In 2012, we successfully generated multipotent cells from human dermal fibroblasts by continuous stimulation with recombinant human FMOD under serum-free conditions at an efficiency of 0.03% which is comparable to the original retroviral-mediated iPSC reprogramming rates [38,39]. Like iPSCs, the yield FMOD reprogrammed (FReP) cells can be easily obtained from a skin biopsy and are free from the ethical and logistical constraints that affect the generation of ESCs. Moreover, FReP cells are generated from a protein-based technology without genome integration or oncogene activation. Unlike protein-based iPSC inducing techniques, FMOD reprogramming does not involve the usage of the transcription factors (such as the Yamanaka or Thomson factors) that may induce unwanted gene activation and genomic alterations [23]. On the contrary, FMOD reprogramming seems to establish a microenvironment that mimics the quiescent stem cell niche [38]. Importantly, unlike undifferentiated iPSCs, including those generated from RNA [40], protein [23] or chemical-based techniques [41], that form teratomas as a consequence of uncontrolled cellular proliferation, undifferentiated FReP cells do not generate tumors in vivo [38]. For example, our preliminary data also showed that in an intramuscular microenvironment, iPSCs implantation led to tumor formation in 25% of tested animals, while no teratomas or other kinds of tumors were generated from FReP cells in severe combined immunodeficient (SCID) mice [42]. Thus, FReP cells closely resemble quiescent stem cells in multiple ways, as expected [38]. Interestingly, FReP cells also exhibit several critical characteristics of MUSE cells [26]. However, in comparison with MUSE cell collection, FMOD reprogramming does not require hypoxia or low temperatures, and the process is not accompanied by the death of surrounding supporting cells. On the other hand, under osteogenic or myogenic stimulation, FReP cells present faster proliferation and differentiation than iPSCs in vitro [38]. Excitingly, our study also showed that FReP cells display a superior capability for bone and skeletal muscle regeneration in comparison with iPSCs [38,43]. These results collectively support FReP cells as a safer cell source for musculoskeletal tissue regeneration than iPSCs [38,43]. Nevertheless, it is worth noting that, at the current stage, FMOD reprogramming is a relatively long process and its efficiency is still low; however, this could be significantly improved by a dedicated collaboration focused on refining the reprogramming procedure, similar to what took place with iPSC generation. Moreover, the detailed mechanism of FMOD reprogramming remains to be explored. Clearly, the study of FReP cells is still in the preliminary stage. Further investigation with a broad range of collaboration, particularly long-term safety and efficacy assessments, must be conducted in advance of the clinical applications of FReP cells.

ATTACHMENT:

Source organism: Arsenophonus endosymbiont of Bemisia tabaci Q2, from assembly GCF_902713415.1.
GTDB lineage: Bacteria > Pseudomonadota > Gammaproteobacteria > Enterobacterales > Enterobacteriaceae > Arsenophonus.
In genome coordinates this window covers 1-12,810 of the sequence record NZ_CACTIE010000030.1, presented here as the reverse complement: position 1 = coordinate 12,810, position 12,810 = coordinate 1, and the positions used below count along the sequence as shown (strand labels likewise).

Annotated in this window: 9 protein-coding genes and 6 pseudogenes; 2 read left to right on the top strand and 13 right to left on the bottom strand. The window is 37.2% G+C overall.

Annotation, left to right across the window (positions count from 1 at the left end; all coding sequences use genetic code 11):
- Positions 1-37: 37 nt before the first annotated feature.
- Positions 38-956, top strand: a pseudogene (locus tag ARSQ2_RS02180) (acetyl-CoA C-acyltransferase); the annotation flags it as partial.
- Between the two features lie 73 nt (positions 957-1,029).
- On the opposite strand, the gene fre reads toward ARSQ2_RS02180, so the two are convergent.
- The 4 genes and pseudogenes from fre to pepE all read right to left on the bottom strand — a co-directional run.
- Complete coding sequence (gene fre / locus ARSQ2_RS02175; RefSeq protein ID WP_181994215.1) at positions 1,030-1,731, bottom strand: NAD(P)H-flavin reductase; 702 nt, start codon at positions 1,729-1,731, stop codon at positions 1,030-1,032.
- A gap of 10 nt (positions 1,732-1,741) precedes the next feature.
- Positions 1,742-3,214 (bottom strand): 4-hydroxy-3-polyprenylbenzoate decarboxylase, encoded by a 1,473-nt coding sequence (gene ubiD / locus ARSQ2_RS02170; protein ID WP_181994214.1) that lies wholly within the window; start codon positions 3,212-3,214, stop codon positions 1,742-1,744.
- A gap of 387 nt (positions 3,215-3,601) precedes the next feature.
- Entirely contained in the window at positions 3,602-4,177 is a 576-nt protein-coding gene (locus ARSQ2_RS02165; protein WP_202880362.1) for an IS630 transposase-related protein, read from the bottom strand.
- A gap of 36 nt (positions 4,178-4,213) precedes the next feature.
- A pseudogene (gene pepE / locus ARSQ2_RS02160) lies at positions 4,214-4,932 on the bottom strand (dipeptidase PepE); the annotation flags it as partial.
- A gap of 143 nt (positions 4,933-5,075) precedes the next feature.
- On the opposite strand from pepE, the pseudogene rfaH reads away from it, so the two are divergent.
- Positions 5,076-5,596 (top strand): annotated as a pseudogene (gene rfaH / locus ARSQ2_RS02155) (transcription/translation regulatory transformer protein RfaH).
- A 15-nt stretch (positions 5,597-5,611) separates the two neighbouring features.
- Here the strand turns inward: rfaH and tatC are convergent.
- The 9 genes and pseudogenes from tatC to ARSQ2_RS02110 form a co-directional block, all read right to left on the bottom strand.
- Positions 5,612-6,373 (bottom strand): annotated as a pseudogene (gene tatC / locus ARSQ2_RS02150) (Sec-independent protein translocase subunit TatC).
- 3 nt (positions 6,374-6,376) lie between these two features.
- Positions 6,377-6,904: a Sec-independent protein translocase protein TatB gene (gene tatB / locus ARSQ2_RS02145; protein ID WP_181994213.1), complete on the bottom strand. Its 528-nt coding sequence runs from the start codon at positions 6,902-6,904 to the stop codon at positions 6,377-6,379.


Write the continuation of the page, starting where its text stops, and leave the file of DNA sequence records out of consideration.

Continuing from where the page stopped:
In summary, the advantages and disadvantages of the aforementioned regenerative cell sources are listed in Table 1. In our opinion, although a variety of multi/pluripotent cell sources exhibit potential for use in musculoskeletal regeneration, each of these cell sources has their own obstacles that need to be surmounted before they can be applied on a large scale in clinics. For these reasons, there is still an urgent demand for the development of a safe and easily obtainable cell source for musculoskeletal regeneration.

Table 1. The advantages and disadvantages of different stem cells in musculoskeletal regeneration.


Z. Z. is one of the inventors on fibromodulin-related patents assigned to UCLA. Z.Z. is also a founder and a former officer of Scarless Laboratories, Inc., which sublicenses fibromodulin-related patents from the UC Regents, who also hold equity in the company.


Z.Z. conceived the presented idea. X.P. wrote the manuscript with support from C.L. and Z.Z.. N.B. modified the grammar and improved the language. All authors contributed to the final manuscript.













































How to Cite This Article

Pang X, Burdekin N, Li C, Zheng Z. An Urgent Demand for Novel, Safe Cell Sources for Musculoskeletal Regeneration. Med One. 2018 Oct 19; 3: e180010.